CHARLESTON — South Carolina criminal justice officials should heed public health experts’ advice and immediately release individuals in detention who are at high risk of severe illness or death from COVID-19, wrote the ACLU of South Carolina in a letter to stakeholders today. In the letter, the ACLU asks to ensure that system actors are responding to recommendations put forth by public health experts, specifically calling for the immediate release from prisons and jails of communities identified by the Centers for Disease Control and Prevention (CDC) as vulnerable, as well as people currently in pretrial detention, to prevent a public health crisis.
“Public health experts recognize that there is a heightened risk of infection for people who are involved in the criminal justice system. From policing, prosecution and pretrial hearings, to sentencing, confinement, and release, every aspect of the system must come under intense scrutiny for how it responds to this national public health crisis” said ACLU of South Carolina Criminal Justice Policy and Legal Counsel Shirene Hansotia.
In the letter, the ACLU of South Carolina is calling on:
- Governor Henry McMaster to grant commutations to anyone identified by the CDC as particularly vulnerable whose sentence would end in the next two years, to anyone whose sentence would end in the next year, and to anyone currently being held on a technical (crimeless) supervision violation.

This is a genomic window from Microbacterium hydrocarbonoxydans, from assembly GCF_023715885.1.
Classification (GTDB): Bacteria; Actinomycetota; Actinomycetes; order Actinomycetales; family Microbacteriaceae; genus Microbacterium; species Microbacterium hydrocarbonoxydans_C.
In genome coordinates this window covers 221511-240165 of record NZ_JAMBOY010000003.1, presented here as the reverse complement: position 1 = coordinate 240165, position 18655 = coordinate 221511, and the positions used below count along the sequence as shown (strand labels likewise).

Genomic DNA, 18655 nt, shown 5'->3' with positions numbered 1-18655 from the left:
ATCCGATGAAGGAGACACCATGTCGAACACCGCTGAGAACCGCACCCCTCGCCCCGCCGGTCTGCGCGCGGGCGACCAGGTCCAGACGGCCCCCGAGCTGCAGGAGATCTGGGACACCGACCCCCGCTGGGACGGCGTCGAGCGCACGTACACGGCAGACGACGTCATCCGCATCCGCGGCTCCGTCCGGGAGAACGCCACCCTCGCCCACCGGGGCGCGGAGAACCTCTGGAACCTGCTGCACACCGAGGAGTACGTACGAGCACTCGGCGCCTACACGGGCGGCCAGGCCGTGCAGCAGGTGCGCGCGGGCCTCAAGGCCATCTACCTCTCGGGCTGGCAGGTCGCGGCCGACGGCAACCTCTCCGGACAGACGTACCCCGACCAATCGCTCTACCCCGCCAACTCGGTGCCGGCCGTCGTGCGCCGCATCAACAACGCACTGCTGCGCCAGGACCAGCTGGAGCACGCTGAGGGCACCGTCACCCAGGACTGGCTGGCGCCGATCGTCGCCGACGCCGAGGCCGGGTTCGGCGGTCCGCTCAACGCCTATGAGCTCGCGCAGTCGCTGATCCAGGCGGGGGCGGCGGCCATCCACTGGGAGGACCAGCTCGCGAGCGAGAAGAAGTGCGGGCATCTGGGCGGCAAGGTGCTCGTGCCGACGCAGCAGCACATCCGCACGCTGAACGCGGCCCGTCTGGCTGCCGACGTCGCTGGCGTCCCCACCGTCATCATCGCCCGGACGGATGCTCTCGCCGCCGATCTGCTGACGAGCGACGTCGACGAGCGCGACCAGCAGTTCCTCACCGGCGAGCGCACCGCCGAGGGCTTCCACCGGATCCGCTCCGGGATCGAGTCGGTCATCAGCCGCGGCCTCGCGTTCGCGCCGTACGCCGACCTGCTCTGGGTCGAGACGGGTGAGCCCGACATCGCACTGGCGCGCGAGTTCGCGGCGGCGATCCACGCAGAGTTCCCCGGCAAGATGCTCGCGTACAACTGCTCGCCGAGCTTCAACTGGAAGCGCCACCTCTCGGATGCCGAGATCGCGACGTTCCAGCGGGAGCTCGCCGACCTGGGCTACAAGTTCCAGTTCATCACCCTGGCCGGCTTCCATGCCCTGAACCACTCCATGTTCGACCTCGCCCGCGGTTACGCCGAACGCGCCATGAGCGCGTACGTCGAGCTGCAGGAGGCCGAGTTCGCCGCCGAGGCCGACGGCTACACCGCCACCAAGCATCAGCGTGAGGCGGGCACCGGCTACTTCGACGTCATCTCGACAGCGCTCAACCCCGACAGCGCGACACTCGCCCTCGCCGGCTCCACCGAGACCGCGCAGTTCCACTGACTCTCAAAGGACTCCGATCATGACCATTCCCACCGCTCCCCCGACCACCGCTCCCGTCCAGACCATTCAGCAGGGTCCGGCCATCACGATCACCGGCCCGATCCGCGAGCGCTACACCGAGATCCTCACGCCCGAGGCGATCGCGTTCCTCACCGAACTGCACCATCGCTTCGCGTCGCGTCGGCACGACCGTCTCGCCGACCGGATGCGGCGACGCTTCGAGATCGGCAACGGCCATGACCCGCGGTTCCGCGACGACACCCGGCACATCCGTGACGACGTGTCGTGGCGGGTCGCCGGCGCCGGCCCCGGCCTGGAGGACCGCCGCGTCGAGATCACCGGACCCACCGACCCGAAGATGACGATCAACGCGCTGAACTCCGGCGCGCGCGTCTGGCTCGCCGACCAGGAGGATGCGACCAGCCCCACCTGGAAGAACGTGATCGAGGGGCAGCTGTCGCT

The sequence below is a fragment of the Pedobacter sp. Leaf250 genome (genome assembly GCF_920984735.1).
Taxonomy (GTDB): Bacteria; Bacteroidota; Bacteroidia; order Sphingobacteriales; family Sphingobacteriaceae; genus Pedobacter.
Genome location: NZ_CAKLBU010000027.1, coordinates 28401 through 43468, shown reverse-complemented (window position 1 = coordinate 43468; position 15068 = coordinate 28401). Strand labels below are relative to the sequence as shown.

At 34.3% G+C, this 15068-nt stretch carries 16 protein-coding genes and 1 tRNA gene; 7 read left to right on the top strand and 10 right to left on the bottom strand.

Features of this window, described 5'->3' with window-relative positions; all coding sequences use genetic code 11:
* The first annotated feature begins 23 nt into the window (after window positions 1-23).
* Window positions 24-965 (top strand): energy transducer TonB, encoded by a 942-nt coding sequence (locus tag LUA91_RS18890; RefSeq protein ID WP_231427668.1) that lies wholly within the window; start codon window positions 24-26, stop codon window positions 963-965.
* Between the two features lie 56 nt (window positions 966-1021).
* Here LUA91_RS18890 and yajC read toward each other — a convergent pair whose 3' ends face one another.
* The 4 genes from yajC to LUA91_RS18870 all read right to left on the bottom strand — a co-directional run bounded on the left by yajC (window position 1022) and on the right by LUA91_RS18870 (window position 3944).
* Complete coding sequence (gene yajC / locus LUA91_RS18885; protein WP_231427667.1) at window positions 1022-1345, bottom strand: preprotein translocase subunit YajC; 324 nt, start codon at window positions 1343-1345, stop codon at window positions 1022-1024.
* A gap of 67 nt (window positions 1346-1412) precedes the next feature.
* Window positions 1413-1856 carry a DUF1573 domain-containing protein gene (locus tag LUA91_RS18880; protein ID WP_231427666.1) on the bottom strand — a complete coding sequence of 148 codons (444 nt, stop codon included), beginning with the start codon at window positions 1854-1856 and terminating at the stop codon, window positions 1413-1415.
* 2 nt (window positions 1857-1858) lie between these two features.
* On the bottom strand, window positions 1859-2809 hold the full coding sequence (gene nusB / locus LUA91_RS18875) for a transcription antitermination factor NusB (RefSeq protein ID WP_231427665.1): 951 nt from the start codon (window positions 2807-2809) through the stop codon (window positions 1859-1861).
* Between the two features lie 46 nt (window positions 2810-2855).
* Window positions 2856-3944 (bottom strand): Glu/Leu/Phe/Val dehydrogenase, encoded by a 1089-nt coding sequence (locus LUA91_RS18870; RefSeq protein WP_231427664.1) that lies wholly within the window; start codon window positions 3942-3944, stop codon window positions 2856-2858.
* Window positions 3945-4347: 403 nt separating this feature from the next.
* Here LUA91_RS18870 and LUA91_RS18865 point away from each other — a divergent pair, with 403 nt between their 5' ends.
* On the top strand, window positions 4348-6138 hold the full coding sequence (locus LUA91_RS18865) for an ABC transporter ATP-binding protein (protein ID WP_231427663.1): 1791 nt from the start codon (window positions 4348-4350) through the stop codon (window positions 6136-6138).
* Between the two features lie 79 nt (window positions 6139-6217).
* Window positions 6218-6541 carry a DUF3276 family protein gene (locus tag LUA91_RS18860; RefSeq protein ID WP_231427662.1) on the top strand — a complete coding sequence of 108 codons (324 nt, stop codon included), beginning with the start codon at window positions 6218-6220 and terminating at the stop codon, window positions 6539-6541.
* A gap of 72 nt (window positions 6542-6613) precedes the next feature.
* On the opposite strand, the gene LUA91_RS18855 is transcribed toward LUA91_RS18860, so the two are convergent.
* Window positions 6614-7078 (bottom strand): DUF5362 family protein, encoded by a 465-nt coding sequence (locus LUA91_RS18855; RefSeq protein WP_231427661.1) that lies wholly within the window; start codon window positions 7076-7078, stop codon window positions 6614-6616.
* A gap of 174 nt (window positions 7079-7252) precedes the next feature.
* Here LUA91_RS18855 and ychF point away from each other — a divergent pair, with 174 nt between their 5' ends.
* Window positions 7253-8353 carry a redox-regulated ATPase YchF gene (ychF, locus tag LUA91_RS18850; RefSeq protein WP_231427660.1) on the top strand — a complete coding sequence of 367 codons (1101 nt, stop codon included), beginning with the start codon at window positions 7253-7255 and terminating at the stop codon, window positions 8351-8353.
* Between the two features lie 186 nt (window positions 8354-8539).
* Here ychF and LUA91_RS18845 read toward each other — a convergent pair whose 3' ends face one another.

- Police to stop arresting people for minor offenses and in other circumstances issue citations in lieu of arrest so that people can return home, balancing the need for arrest with the overwhelming public safety concerns presented by coronavirus.
- Solicitors to avoid cash bail requests and move for release in all but the very few cases where pretrial detention is absolutely the least restrictive means necessary to ensure a person’s return to court. They should also institute a review-and-release protocol in cases which bail was already sought in the past 30 days and the person is currently detained.
- Judges to allow anyone with an open criminal case and upcoming hearing the chance to voluntarily waive that hearing or conduct that hearing via telephone or video conference.
- Sheriffs, Jail Administrators, and SC Department of Corrections Officials to ensure that facilities are as empty, safe, and clean as possible and that hygiene products are free and readily available to incarcerated people and staff.
- Probation and Parole Agents and Parole Boards to expedite and expand release opportunities for incarcerated people, reducing the population in prisons as recommended by health experts. Boards should institute a presumption for release for all people who have a parole hearing scheduled in the next two years.
Public health experts and groups such as Dr. Gregg Gonsalves, doctors working in New York City Hospitals, Dr. Marc Stern, Dr. Oluwadamilola T. Oladeru and Adam Beckman, Dr. Anne Spaulding, Homer Venters, andJosiah Rich have all clearly stated that preventing the harm inflicted by SARS-CoV-2 and COVID-19 can become immensely more difficult for people involved in the criminal justice system. By following the recommendations outlined in the ACLU’s letter, state and local officials can create a culture in which transparency, safety, and the health of all people is the paramount concern.